Let’s start with an introduction: Who is Alexander Dan Vilhjálmsson?
I am an Icelandic fantasy author, who currently lives in Reykjavík. I write in both Icelandic and English and translate my own work (by necessity).
Your next novel, Shadows of the Short Days, is due to be published by Gollancz in July. It looks really interesting: How would you introduce it to a potential reader? Is it part of a series?
Shadows of the Short Days is set in a fantastical, alternate version of Iceland called Hrímland. The story follows two outcasts, Sæmundur and Garún. Garún is a revolutionary activist slash visual artist, who uses psychoactive, sorcerous graffiti to alter the world. She is fighting for a better society for herself and others who are oppressed by the colonial rules of Hrímland, the Kalmar Commonwealth. Sæmundur is a drug-addicted, outcast galdramaður, a magician who will do anything to reach full mastery and understanding of the extremely dangerous type of magic he practices. Both of them will sacrifice anything to reach their goals, pay any price.
The world is made up of bits of Icelandic history, folklore and modern times, fused with fantastical elements that hopefully makes for a world that feels fresh and oddly familiar at the same time. You don’t have to know anything about Iceland to enjoy the story, but those who do will find references and parallels that will hopefully make them look at Iceland and Reykjavík in a new light. The book is part of a series, but time will tell just how many books there will be in it.
What inspired you to write the novel and series? And where do you draw your inspiration from in general?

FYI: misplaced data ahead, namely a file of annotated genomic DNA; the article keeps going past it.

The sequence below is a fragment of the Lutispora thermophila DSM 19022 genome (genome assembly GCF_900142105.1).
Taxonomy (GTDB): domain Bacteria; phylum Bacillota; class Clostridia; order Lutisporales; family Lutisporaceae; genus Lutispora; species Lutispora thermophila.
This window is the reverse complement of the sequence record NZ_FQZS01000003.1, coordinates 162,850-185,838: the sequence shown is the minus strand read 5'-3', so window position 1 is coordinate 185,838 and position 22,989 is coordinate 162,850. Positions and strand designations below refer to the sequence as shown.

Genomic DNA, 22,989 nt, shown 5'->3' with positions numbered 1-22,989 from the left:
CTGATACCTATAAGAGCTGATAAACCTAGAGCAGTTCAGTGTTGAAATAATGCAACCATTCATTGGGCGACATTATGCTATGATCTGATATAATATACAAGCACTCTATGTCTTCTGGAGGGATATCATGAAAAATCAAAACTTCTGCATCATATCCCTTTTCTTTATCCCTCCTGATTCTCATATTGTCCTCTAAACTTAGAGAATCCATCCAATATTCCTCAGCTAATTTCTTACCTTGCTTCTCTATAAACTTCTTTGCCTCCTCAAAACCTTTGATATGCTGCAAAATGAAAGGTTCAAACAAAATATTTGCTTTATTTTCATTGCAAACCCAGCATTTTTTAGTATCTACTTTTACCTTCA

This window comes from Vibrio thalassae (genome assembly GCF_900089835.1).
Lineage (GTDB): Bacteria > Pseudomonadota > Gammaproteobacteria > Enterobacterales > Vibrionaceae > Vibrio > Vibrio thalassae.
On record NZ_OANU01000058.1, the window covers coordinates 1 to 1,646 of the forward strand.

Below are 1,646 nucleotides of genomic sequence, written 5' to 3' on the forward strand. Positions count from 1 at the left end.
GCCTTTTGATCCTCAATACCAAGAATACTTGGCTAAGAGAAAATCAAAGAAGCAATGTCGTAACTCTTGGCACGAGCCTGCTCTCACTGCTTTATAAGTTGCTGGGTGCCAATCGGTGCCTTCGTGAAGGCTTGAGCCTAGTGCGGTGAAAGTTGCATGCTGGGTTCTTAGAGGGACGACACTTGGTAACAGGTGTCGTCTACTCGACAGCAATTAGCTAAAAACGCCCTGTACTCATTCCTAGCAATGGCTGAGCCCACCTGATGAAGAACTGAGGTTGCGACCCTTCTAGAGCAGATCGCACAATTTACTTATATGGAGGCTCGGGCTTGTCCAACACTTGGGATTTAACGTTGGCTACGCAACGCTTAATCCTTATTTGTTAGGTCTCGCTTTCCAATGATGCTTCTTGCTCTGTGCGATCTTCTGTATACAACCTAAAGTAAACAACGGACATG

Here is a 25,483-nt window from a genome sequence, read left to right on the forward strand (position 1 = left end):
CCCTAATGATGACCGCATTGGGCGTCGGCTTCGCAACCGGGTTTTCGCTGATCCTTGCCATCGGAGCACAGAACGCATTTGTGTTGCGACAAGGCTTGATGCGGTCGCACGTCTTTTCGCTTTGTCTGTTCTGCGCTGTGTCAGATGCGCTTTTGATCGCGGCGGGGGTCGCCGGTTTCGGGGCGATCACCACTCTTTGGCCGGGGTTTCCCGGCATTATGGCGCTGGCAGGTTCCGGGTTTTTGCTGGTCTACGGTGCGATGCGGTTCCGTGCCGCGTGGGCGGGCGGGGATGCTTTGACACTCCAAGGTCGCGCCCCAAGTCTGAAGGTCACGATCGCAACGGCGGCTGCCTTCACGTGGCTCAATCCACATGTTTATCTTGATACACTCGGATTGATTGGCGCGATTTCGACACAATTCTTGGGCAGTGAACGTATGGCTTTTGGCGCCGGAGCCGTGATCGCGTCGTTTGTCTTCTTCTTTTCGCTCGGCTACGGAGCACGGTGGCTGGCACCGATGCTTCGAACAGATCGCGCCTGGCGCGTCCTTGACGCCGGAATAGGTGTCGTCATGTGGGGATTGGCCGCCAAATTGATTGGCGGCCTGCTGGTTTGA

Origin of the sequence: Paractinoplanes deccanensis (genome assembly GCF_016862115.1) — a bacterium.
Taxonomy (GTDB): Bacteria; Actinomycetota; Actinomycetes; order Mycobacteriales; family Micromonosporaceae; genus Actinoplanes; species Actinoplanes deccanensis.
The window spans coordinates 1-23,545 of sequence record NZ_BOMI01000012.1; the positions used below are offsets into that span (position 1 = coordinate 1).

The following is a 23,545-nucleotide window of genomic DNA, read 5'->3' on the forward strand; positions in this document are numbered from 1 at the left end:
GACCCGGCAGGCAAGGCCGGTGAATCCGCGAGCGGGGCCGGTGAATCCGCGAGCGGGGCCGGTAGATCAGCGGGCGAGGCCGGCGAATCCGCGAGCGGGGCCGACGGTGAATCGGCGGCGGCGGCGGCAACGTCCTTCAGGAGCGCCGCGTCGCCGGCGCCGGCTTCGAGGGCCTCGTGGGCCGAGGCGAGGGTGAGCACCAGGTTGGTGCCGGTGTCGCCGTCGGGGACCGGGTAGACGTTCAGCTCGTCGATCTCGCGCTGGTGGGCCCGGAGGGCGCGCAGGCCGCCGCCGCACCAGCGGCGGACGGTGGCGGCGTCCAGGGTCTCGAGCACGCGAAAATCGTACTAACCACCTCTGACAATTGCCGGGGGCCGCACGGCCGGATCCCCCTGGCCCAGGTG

The Icelandic fantastical novel is relatively uncharted territory. When I started writing Shadows of the Short Days, I wanted to explore that space, to discover the Icelandic fantasy novel. That’s not a task for a single person by any means, but I find this nearly uncharted land in literature to be fascinating.
I started writing the novel in 2010, eventually finishing the manuscript in 2014. At the time I tried to find an Icelandic publisher, but no-one was keen on publishing a fantasy novel intended for adults – which was not a typical fantasy narrative on top of that. So I hired an editor and self-published it in the winter of 2014 under the title Hrímland. Since Gollancz picked it up, it’s undergone significant changes in the editing process.
Inspiration is a tricky thing to explain. It is a constant force, it ebbs and flows and is often not comprehended in a really conscious manner. It’s also often not really that interesting. Like with so many other things, then the final result is more desirable than the messy process of making it.
A part of the thought process for me has some roots in a feeling I’ve had since I was a child, one of being profoundly disappointed that magic wasn’t real in the world. Writing is a way to make it real. That feeling is always in the background, motivating the desire to come up with ideas for stories that usually fit into the genre of fantastical fiction.
How were you introduced to genre fiction?